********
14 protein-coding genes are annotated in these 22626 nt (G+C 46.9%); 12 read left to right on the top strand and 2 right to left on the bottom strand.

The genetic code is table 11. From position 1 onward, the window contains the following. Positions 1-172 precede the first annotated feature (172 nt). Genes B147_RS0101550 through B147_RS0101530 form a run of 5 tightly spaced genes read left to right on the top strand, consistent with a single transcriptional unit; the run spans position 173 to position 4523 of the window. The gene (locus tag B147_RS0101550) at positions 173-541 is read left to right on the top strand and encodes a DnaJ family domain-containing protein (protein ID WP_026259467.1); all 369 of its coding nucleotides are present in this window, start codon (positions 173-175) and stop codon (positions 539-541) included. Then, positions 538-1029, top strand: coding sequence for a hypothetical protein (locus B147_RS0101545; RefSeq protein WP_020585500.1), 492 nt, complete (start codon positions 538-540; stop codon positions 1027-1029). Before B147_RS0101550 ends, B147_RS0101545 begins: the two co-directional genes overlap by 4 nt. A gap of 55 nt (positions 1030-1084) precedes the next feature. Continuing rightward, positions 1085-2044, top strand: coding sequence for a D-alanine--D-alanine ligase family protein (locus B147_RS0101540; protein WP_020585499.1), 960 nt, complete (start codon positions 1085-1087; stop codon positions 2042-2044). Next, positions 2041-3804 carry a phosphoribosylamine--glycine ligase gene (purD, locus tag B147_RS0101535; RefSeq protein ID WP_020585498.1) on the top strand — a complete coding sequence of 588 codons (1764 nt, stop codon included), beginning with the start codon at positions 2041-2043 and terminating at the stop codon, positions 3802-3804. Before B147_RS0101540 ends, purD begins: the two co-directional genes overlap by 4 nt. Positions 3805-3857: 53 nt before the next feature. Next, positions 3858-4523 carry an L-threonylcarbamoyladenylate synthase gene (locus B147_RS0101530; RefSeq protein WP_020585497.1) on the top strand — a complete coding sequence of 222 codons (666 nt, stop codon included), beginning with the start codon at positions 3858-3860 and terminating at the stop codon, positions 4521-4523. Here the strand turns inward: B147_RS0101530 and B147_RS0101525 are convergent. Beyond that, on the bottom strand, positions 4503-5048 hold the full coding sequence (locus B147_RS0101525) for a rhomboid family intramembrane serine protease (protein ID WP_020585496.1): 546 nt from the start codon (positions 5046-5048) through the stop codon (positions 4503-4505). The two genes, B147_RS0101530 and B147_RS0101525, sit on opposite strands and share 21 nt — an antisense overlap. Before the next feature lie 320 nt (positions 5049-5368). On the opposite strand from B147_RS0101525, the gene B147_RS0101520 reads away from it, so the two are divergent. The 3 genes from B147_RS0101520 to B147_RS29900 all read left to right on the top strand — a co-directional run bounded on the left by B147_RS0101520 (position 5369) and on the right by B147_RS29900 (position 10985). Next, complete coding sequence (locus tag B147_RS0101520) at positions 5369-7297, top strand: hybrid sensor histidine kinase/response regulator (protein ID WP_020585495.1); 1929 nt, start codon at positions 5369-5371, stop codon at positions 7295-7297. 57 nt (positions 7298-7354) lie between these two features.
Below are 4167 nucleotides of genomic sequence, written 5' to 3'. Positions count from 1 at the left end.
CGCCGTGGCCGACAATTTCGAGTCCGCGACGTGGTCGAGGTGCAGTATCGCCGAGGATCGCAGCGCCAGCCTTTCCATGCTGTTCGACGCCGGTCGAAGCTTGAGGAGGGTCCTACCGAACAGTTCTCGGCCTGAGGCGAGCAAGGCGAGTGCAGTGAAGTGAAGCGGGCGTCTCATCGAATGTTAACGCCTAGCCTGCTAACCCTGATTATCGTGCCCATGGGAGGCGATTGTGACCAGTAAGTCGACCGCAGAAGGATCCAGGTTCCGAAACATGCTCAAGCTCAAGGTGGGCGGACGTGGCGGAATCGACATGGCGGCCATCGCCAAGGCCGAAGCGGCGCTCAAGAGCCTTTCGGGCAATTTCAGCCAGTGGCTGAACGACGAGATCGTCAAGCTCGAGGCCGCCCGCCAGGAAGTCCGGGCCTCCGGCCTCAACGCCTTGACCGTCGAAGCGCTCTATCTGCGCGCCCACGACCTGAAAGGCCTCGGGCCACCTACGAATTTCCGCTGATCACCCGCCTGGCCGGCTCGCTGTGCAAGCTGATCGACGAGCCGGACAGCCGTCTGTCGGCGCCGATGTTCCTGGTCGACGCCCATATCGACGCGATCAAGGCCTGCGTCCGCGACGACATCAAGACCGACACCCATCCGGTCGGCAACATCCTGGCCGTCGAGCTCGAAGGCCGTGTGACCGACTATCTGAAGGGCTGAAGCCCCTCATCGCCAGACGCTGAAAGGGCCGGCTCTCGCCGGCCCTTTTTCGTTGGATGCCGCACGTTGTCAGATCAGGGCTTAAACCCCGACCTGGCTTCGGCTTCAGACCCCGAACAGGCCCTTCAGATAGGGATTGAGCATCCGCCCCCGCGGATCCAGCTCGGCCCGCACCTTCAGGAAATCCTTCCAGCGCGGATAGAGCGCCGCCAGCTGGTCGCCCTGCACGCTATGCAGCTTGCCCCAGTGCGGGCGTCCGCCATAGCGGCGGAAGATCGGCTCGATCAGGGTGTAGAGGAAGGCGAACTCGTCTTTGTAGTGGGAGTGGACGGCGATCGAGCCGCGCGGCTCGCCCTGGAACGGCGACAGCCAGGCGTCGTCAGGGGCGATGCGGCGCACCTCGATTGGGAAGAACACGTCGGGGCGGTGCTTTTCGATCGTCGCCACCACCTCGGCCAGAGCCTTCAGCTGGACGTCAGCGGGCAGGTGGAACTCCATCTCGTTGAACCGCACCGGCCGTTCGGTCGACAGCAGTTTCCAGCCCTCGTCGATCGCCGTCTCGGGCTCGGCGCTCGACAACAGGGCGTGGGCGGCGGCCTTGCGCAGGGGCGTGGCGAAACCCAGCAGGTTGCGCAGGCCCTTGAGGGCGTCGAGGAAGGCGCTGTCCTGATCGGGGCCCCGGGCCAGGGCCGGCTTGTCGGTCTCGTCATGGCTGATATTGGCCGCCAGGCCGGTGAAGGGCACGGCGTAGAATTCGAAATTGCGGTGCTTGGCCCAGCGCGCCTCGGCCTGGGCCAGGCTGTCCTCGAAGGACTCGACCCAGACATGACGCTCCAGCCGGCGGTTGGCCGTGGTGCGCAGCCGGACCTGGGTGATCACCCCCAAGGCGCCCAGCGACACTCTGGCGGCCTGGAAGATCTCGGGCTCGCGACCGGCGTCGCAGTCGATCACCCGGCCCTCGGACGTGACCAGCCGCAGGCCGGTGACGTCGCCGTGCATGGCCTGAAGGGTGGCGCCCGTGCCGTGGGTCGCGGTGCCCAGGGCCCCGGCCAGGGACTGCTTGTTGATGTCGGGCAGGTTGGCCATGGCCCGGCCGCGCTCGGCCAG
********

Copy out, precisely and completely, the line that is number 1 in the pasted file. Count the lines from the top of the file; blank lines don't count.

14 protein-coding genes are annotated in these 22626 nt (G+C 46.9%); 12 read left to right on the top strand and 2 right to left on the bottom strand.